An ensemble of regional climate change scenarios for the North Sea is validated and analyzed. Five Coupled Model Intercomparison Project Phase 5 (CMIP5) General Circulation Models (GCMs) using three different Representative Concentration Pathways (RCPs) have been downscaled with the coupled atmosphere–ice–ocean model RCA4-NEMO. Validation of sea surface temperature (SST) against different datasets suggests that the model results are well within the spread of observational datasets. The ensemble mean SST with a bias of less than 1 C is the solution that fits the observations best and underlines the importance of ensemble modeling. The exchange of momentum, heat, and freshwater between atmosphere and ocean in the regional, coupled model compares well with available datasets. The climatological seasonal cycles of these fluxes are within the 95% confidence limits of the datasets. Towards the end of the 21st century the projected North Sea SST increases by 1.5 C (RCP 2.6), 2 C (RCP 4.5), and 4 C (RCP 8.5), respectively. Under this change the North Sea develops a specific pattern of the climate change signal for the air–sea temperature difference and latent heat flux in the RCP 4.5 and 8.5 scenarios. In the RCP 8.5 scenario the amplitude of the spatial heat flux anomaly increases to 5 W/m 2 at the end of the century. Different hypotheses are discussed that could contribute to the spatially non-uniform change in air–sea interaction. The most likely cause for an increased latent heat loss in the central western North Sea is a drier atmosphere towards the end of the century. Drier air in the lee of the British Isles affects the balance of the surface heat budget of the North Sea. This effect is an example of how regional characteristics modulate global climate change. For climate change projections on regional scales it is important to resolve processes and feedbacks at regional scales. Full article
(This article belongs to the Special Issue Regional Climate Modeling: Ocean–Atmosphere Coupling)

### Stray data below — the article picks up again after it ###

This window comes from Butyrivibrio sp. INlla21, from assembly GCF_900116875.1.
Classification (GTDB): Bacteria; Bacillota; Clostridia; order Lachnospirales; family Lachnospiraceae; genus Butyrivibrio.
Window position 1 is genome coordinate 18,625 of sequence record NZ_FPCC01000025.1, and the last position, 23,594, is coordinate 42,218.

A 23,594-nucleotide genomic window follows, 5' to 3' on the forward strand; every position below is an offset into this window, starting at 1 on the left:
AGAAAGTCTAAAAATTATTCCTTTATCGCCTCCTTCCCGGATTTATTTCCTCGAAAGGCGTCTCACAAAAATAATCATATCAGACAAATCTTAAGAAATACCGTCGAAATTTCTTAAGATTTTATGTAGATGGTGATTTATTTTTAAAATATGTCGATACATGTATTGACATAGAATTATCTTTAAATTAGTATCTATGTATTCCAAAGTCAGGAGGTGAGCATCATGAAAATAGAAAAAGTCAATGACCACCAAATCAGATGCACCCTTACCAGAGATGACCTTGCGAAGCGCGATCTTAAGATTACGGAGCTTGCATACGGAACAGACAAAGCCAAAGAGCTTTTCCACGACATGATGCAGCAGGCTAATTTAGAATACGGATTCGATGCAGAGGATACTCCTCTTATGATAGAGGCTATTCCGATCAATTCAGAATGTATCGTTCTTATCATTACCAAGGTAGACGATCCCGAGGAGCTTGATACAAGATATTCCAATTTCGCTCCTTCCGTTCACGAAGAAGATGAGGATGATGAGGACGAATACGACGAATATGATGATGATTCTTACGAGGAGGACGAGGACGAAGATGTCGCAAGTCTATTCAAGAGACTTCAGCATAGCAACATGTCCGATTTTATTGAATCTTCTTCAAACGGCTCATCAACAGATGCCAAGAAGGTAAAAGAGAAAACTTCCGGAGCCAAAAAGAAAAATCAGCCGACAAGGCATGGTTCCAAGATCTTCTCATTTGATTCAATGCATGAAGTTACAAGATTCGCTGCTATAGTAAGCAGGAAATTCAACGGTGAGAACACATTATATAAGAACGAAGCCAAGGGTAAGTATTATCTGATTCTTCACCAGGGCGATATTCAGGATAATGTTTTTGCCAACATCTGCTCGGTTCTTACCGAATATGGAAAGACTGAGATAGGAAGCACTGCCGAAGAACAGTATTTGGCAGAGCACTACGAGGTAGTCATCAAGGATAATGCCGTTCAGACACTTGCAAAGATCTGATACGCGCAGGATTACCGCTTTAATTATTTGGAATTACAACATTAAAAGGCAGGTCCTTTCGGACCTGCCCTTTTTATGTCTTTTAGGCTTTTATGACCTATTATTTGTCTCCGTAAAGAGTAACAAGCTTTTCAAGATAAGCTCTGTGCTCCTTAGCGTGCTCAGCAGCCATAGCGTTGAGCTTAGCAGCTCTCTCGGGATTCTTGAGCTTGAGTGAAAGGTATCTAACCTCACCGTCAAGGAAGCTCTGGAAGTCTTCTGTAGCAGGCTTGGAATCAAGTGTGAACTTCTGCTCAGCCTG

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Open AccessArticle
Winter Weather Regimes in Southeastern China and its Intraseasonal Variations
Atmosphere 2019, 10(5), 271; https://doi.org/10.3390/atmos10050271
Received: 6 April 2019 / Revised: 29 April 2019 / Accepted: 10 May 2019 / Published: 14 May 2019
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Abstract
Extreme precipitation has often occurred in Southeastern China, while the possible mechanism is not clear. In order to bridge the scale gap between large-scale circulation and extreme precipitation, in this paper, the k-means clustering technique—a common method of weather-type (WT) analysis—was applied [...] Read more.
Extreme precipitation has often occurred in Southeastern China, while the possible mechanism is not clear. In order to bridge the scale gap between large-scale circulation and extreme precipitation, in this paper, the k-means clustering technique—a common method of weather-type (WT) analysis—was applied to regional 850-hPa wind fields. The reasonable determination of k values can make the later WT analyses more reliable. Thus, the Davies–Bouldin (BD) criterion index is used in the clustering process, and the optimal value of the k was determined. Then, we obtain and analyze the frequency, persistence, and progression of WTs. The rule of transitions from one WT to another may help explain some of the physical processes in winter. We found a special evolutionary chain (WT3→WT1→WT2→WT5→WT3) that can be used to explain the cold wave weather process in winter. Different WTs in the evolutionary chain correspond well to different stages of the cold wave weather process (gestation (WT3), outbreak (WT1), eastward withdrawal (WT2), and extinction (WT5)). In addition, we found that there are obvious differences in precipitation between December and February. After reassembling five kinds of WTs, two modes are formed: dry WTs and wet WTs. Our research shows that the intraseasonal variation of precipitation can be attributed to the fluctuation between the wet and dry WTs, and the different phases of teleconnection can correspond well with it. For example, the relative frequencies of wet WTs are higher in February. These WTs correspond to the positive phase of the WP and ENSO, the negative phase of the EA and EU, and the strong MJO state of the second, third, and eighth phase. Our work has well established the relationship between synoptic scale and large-scale circulation, which provides a reference for climate model simulation and future climate prediction. Full article